Point In Time Experience

Held during the last week of January, the annual Point in Time (PIT) count is a critical component in understanding the scope of homelessness throughout the United States. It is a Federal requirement, serves as the primary report to Congress for funding, and is a way to measure how communities are doing on their efforts to end homelessness. 

Our earliest work with providing planning, statistical research, and social research using data derived from the annual census commenced in 2004.  This was well before mobile apps were a viable option and instead we had to resort to paper forms, clipboards, and tools such as Excel and Access to compile the results. Deciphering handwriting and understanding shorthand, is a major barrier to tabulating the results from a paper-based count.  Volunteers leave off critical information that leave you with the decision to either guess what the response was or leave it blank.  People wander beyond their designated count area and count people that someone else already counted.  And then, after every volunteer gets to go home, the count administrators are left with the painstaking process of trying to make sense of it all. 

Simtech was working with the Cities of Quincy and Brockton, MA in 2012 when we decided it was time to make the move to mobile tech.  The US Department of Housing and Urban Development (HUD) recognized the viability of this early work by licensing the “Point In Time Counting Tool” app from Simtech and having us enhance it even further.  The application was revised to meet the exact specifications furnished by fellow HUD Technical Assistance (TA) provider Abt Associates, peer reviewed by TA providers at both the American Institute for Research (AIR) and Cloudburst, and field tested in San Diego, Boston, and Los Angeles prior to being published in both the App Store and Google Play.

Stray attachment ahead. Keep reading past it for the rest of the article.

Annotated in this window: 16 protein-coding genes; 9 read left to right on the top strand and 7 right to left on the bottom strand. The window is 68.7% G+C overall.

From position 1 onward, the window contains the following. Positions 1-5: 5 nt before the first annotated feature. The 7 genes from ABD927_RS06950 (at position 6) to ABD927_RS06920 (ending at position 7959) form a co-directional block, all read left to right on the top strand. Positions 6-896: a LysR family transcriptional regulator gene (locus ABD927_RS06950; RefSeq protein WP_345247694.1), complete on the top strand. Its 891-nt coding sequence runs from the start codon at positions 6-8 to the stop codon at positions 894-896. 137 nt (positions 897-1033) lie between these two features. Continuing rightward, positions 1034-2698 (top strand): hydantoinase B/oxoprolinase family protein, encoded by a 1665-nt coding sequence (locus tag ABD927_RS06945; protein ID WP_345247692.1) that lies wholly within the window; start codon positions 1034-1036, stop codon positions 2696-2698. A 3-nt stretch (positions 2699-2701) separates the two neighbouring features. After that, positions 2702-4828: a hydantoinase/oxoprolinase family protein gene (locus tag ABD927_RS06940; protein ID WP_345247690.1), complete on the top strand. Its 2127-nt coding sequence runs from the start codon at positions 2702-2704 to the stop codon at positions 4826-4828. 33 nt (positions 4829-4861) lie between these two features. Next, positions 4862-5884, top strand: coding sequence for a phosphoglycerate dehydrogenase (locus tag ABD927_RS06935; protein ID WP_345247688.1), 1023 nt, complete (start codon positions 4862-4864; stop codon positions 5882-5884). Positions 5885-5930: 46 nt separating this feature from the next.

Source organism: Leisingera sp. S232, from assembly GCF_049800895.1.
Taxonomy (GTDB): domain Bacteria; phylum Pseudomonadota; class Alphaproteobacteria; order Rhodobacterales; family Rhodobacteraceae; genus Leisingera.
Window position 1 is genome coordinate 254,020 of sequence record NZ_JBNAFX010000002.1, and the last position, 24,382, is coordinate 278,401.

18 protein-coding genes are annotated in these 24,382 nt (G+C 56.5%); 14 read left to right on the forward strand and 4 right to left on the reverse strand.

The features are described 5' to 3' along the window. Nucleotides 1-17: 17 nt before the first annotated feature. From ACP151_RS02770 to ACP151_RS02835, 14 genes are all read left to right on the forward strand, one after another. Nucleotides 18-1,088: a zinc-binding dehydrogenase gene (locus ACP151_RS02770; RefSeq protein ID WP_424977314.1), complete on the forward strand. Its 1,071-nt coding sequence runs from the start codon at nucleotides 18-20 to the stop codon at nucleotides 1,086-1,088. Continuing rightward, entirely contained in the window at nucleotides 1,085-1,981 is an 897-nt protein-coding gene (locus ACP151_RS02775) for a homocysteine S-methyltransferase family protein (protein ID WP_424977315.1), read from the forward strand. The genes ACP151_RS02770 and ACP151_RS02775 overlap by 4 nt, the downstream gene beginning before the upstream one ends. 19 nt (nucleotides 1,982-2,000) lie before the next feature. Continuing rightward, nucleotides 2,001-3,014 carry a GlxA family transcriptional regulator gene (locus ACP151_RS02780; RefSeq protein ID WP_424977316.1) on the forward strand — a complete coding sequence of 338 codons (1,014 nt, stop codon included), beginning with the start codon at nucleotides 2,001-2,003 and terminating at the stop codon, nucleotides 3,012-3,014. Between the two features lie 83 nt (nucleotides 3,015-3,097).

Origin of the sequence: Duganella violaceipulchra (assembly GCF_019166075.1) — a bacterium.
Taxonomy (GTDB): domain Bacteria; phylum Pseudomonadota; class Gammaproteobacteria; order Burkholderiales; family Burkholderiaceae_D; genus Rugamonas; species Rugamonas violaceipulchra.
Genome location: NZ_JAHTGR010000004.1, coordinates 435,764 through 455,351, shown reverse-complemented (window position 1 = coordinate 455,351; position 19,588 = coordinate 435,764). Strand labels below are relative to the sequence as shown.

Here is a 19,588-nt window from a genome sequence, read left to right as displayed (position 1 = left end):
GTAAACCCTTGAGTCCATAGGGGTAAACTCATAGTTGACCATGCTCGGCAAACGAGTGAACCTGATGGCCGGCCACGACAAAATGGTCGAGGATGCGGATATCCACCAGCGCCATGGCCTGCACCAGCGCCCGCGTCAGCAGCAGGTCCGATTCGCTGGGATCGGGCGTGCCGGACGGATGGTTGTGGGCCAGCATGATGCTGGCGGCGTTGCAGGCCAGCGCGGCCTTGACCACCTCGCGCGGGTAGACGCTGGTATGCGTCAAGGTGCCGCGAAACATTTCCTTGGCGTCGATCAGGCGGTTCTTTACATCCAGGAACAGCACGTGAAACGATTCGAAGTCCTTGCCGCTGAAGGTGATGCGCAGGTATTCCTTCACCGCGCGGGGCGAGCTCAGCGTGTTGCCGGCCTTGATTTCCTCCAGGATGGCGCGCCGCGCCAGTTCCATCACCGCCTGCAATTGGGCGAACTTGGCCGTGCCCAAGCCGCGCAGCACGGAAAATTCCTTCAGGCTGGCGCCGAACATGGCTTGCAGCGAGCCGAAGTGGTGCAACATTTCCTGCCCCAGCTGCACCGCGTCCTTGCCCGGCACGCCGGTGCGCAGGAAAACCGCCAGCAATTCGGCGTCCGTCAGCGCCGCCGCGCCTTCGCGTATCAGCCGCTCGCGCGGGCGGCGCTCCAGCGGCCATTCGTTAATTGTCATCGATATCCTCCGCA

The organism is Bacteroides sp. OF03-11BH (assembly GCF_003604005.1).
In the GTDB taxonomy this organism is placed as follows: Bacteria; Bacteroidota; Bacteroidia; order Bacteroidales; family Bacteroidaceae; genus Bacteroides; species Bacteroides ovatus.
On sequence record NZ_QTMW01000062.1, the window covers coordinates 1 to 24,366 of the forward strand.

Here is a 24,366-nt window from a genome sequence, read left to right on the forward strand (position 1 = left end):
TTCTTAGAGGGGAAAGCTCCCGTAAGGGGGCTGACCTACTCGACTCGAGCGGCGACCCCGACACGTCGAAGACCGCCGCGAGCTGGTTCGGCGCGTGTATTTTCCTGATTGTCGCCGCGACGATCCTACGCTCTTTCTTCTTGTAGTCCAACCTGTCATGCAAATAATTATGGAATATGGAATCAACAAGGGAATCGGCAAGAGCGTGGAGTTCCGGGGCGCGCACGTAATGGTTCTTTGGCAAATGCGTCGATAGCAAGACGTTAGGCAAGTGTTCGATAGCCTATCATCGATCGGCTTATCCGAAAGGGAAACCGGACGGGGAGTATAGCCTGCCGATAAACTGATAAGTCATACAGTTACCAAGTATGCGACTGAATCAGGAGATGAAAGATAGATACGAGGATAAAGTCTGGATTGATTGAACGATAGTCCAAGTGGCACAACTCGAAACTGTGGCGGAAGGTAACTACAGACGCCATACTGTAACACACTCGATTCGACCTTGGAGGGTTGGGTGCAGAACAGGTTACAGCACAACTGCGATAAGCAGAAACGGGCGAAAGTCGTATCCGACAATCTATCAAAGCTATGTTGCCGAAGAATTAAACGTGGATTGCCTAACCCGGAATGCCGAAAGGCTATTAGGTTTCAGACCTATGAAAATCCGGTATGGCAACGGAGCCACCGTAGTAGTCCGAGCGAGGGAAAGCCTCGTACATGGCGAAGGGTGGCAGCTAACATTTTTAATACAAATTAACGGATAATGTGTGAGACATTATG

Simtech has built upon this work with HUD through the release of the Counting Us mobile appThis advanced mobile tech has successfully aided Connecticut, Rhode Island, Dallas, San Antonio, as well as several other regions throughout the country, to produce a count that is a more accurate reflection of homelessness in their area with far less effort than was involved when they were using paper.